I am working on a user interface (UI) for a client tool of our current project. Though, the last two have been a epic battle fighting with a various of minor things. However, each and every of these things does cost a remarkable amount of time.
Starting with WPF many developers will spend mcuh time with skinning in WPF. It’s a cool thing, but you should leave these things to designers. It is a enormous time sink. You make huge progress in the beginning but end up with endless fine-tuning in the end. The first have a look at the Windows Vista User Experience Guidelines. The really thing: you don’t have to read everything online, just download the 630 pages as PDF document. You will see that skinning should be used carefully. Much more important are some new guidelines to keep in sync with the Vista UI. BTW: if you are looking for the Vista icons you should have a look here (but I haven’t told you that and so use them only to inspire you by creating own icons).
In my case, I also had to use strong-named assemblies since they are used within VSIP packages. You will realize that the VistaBridgeLibrary uses friendly assemblies, Junfeng gives a short introduction into friendly assemblies. You’ll discover that is not as easy since there have been some changes in Visual Studio 2005. Adrian figured out how it works. David cover’s the further steps and also provides a small tool to obtain the public key token of a signed assembly ready to be copy ‘n’ pasted into your Assembly.cs file.
Clemens Vasters just wrote about federated services in his blog. Sounds familiar? Of course. I spend a lot of time two years ago in investigating in Web Service Federations including soft- and hardware in my research at the IT-Management and Web Engineering Research Group (MWRG). At this time it was quite hard to explain to people what a Web Service federation actually is supposed to mean. We had a look deep into a couple of technologies. E.g., we allowed to connect uPnP devices with non-uPnP services across organizational boundaries, we used off-the-shelf Phidgets devices to control simulated Intel uPnP services. Unfortunately, WCF was not that stable at this time to use it as infrastructure for our approach even if we started to build upon it in the beginning.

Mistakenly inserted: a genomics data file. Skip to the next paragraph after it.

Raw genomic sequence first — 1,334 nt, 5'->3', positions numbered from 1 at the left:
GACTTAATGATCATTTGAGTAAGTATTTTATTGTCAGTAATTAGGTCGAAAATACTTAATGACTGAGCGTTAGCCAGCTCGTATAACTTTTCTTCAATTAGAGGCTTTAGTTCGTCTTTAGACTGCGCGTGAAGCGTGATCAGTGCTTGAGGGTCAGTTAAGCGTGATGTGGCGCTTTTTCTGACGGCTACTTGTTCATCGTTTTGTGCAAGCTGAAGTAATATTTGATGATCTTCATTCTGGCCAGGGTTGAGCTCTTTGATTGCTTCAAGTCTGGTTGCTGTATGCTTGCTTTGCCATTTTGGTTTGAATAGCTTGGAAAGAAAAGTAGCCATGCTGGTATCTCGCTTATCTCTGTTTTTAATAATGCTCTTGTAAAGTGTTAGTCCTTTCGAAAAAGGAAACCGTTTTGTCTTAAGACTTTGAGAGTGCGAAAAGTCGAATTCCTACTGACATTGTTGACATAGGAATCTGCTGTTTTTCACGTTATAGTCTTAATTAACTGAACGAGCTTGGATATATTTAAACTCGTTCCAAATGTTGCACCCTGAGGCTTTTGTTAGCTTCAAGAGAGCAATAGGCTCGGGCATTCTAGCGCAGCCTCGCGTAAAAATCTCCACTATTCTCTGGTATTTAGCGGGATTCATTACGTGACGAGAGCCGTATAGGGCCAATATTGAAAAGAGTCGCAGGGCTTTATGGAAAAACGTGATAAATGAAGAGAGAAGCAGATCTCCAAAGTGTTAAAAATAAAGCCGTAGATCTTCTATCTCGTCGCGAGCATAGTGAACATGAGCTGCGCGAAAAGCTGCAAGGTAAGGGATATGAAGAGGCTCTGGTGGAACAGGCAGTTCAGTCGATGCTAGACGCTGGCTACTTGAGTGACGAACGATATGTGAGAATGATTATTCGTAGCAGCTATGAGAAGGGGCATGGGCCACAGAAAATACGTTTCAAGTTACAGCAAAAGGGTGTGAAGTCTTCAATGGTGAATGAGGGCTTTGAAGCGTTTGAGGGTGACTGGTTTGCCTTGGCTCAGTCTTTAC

While setting up my dev machine this morning, I realized my Gemplus USB Smartcard reader did not work on Windows Vista. Fortunately, the driver provided for Windows 2000/XP and Server 2003 works fine on Vista.
Beyond this truly epic acronym is a video done by the Microsoft UK DPE team about WPF and corporation between designers and developers in practice. Since I am dealing with WPF for a while I also looked at Microsoft Expression Blend which is coming soon.
“The UK MCS User Experience team and a number of UK partners have been working on WPF for over 12 months and this Real World WPF series is intended to show some of their work and capture/share some of their learnings. Nick Page talks to Martin Grayson and Paul Tallett from the UK MCS User Experience team about their experiences working on real world WPF applications and specifically how Designers and Developers have worked together on these projects.”
SearchIndexer.exe does all the indexing stuff on your Vista machine. Not bad at all it is not possible to schedule when the indexer is running as it was able using MSN Desktop Search. E.g., there you have been able to send the indexer to sleep for a 10, 20 or 60 minutes or to avoid running the indexer whilst working on the machine. it looks like the only way to calm the machine down is by switching of the service at all. Another work around I am trying right now is to got to Control Panel / Power Options and choosing the High Performance Change power plan settings. There chose Change advanced power settings Search and Indexing values to Power Saver or Balanced. This should lower the indexing effort of the Vista Search significantly.
Today we got another m400 in the team. The laptop came with the Toshiba Slice Expansion 6-Cell Li-Ion Battery Pack which I immediately took borrowed. I am just charging the batteries and will then try the uptime using both batteries with Toshiba’s balanced and power saver settings. The Toshiba web page promises about 9 hours uptime using the extension, so we will see how my machine drains the batteries…